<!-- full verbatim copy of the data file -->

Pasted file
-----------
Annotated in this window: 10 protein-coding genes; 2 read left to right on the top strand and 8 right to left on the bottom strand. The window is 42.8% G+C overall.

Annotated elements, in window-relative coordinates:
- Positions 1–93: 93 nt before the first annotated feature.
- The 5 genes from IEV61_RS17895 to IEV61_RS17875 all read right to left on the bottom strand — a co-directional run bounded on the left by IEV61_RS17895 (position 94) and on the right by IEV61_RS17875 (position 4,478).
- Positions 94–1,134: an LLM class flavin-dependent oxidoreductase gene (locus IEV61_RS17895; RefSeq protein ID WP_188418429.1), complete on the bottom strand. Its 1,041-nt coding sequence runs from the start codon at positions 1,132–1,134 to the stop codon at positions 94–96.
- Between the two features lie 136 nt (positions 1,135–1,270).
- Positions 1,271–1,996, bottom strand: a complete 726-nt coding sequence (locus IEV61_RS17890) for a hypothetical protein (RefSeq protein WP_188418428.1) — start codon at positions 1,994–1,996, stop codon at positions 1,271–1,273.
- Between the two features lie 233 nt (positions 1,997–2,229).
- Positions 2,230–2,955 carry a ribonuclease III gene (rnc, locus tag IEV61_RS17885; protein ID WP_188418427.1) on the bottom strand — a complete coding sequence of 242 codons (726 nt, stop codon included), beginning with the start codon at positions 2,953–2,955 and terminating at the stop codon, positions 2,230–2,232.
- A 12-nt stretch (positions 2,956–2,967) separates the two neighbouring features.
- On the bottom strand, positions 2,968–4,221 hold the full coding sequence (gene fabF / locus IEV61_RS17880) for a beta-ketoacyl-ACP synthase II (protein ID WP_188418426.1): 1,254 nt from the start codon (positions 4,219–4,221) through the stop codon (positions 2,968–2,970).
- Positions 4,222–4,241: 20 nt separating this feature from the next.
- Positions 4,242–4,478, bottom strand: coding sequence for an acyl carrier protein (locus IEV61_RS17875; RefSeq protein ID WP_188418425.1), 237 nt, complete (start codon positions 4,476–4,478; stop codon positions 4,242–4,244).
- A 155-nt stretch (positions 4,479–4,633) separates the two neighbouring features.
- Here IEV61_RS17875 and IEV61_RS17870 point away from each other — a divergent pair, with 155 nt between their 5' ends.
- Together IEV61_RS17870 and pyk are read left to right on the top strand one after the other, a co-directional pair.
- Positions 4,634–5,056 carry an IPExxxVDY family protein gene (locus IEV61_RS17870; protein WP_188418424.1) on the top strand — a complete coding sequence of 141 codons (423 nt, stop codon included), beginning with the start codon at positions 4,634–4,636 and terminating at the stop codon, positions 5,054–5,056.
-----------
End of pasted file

Annotated in this window: 10 protein-coding genes; 2 read left to right on the top strand and 8 right to left on the bottom strand. The window is 42.8% G+C overall.

Annotated elements, in window-relative coordinates:
- Positions 1–93: 93 nt before the first annotated feature.
- The 5 genes from IEV61_RS17895 to IEV61_RS17875 all read right to left on the bottom strand — a co-directional run bounded on the left by IEV61_RS17895 (position 94) and on the right by IEV61_RS17875 (position 4,478).
- Positions 94–1,134: an LLM class flavin-dependent oxidoreductase gene (locus IEV61_RS17895; RefSeq protein ID WP_188418429.1), complete on the bottom strand. Its 1,041-nt coding sequence runs from the start codon at positions 1,132–1,134 to the stop codon at positions 94–96.
- Between the two features lie 136 nt (positions 1,135–1,270).
- Positions 1,271–1,996, bottom strand: a complete 726-nt coding sequence (locus IEV61_RS17890) for a hypothetical protein (RefSeq protein WP_188418428.1) — start codon at positions 1,994–1,996, stop codon at positions 1,271–1,273.
- Between the two features lie 233 nt (positions 1,997–2,229).
- Positions 2,230–2,955 carry a ribonuclease III gene (rnc, locus tag IEV61_RS17885; protein ID WP_188418427.1) on the bottom strand — a complete coding sequence of 242 codons (726 nt, stop codon included), beginning with the start codon at positions 2,953–2,955 and terminating at the stop codon, positions 2,230–2,232.
- A 12-nt stretch (positions 2,956–2,967) separates the two neighbouring features.
- On the bottom strand, positions 2,968–4,221 hold the full coding sequence (gene fabF / locus IEV61_RS17880) for a beta-ketoacyl-ACP synthase II (protein ID WP_188418426.1): 1,254 nt from the start codon (positions 4,219–4,221) through the stop codon (positions 2,968–2,970).
- Positions 4,222–4,241: 20 nt separating this feature from the next.
- Positions 4,242–4,478, bottom strand: coding sequence for an acyl carrier protein (locus IEV61_RS17875; RefSeq protein ID WP_188418425.1), 237 nt, complete (start codon positions 4,476–4,478; stop codon positions 4,242–4,244).
- A 155-nt stretch (positions 4,479–4,633) separates the two neighbouring features.
- Here IEV61_RS17875 and IEV61_RS17870 point away from each other — a divergent pair, with 155 nt between their 5' ends.
- Together IEV61_RS17870 and pyk are read left to right on the top strand one after the other, a co-directional pair.
- Positions 4,634–5,056 carry an IPExxxVDY family protein gene (locus IEV61_RS17870; protein WP_188418424.1) on the top strand — a complete coding sequence of 141 codons (423 nt, stop codon included), beginning with the start codon at positions 4,634–4,636 and terminating at the stop codon, positions 5,054–5,056.